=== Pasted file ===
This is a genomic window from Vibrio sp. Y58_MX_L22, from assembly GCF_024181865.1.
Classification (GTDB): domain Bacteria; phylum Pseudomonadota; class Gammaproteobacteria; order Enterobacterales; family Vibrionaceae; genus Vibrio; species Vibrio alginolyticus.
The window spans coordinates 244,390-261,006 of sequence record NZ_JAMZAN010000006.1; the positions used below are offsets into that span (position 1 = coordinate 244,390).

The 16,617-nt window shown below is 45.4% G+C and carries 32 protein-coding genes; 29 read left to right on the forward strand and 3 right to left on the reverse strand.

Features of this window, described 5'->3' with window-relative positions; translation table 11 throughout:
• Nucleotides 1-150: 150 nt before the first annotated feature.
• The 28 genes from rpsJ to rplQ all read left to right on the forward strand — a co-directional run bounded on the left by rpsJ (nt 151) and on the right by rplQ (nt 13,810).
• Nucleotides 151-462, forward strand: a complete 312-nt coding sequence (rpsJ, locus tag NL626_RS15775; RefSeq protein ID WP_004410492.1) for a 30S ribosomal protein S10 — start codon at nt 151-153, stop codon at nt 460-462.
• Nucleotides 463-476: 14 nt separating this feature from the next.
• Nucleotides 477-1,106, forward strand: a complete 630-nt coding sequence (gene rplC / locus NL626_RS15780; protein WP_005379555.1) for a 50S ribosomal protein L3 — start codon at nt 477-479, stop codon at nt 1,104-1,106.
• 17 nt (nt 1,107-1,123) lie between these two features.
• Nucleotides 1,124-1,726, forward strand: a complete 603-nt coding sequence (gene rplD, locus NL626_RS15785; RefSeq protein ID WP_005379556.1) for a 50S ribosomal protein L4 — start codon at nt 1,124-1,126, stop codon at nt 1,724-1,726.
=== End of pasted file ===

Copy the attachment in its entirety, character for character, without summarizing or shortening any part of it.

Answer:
This is a genomic window from Vibrio sp. Y58_MX_L22, from assembly GCF_024181865.1.
Classification (GTDB): domain Bacteria; phylum Pseudomonadota; class Gammaproteobacteria; order Enterobacterales; family Vibrionaceae; genus Vibrio; species Vibrio alginolyticus.
The window spans coordinates 244,390-261,006 of sequence record NZ_JAMZAN010000006.1; the positions used below are offsets into that span (position 1 = coordinate 244,390).

The 16,617-nt window shown below is 45.4% G+C and carries 32 protein-coding genes; 29 read left to right on the forward strand and 3 right to left on the reverse strand.

Features of this window, described 5'->3' with window-relative positions; translation table 11 throughout:
• Nucleotides 1-150: 150 nt before the first annotated feature.
• The 28 genes from rpsJ to rplQ all read left to right on the forward strand — a co-directional run bounded on the left by rpsJ (nt 151) and on the right by rplQ (nt 13,810).
• Nucleotides 151-462, forward strand: a complete 312-nt coding sequence (rpsJ, locus tag NL626_RS15775; RefSeq protein ID WP_004410492.1) for a 30S ribosomal protein S10 — start codon at nt 151-153, stop codon at nt 460-462.
• Nucleotides 463-476: 14 nt separating this feature from the next.
• Nucleotides 477-1,106, forward strand: a complete 630-nt coding sequence (gene rplC / locus NL626_RS15780; protein WP_005379555.1) for a 50S ribosomal protein L3 — start codon at nt 477-479, stop codon at nt 1,104-1,106.
• 17 nt (nt 1,107-1,123) lie between these two features.
• Nucleotides 1,124-1,726, forward strand: a complete 603-nt coding sequence (gene rplD, locus NL626_RS15785; RefSeq protein ID WP_005379556.1) for a 50S ribosomal protein L4 — start codon at nt 1,124-1,126, stop codon at nt 1,724-1,726.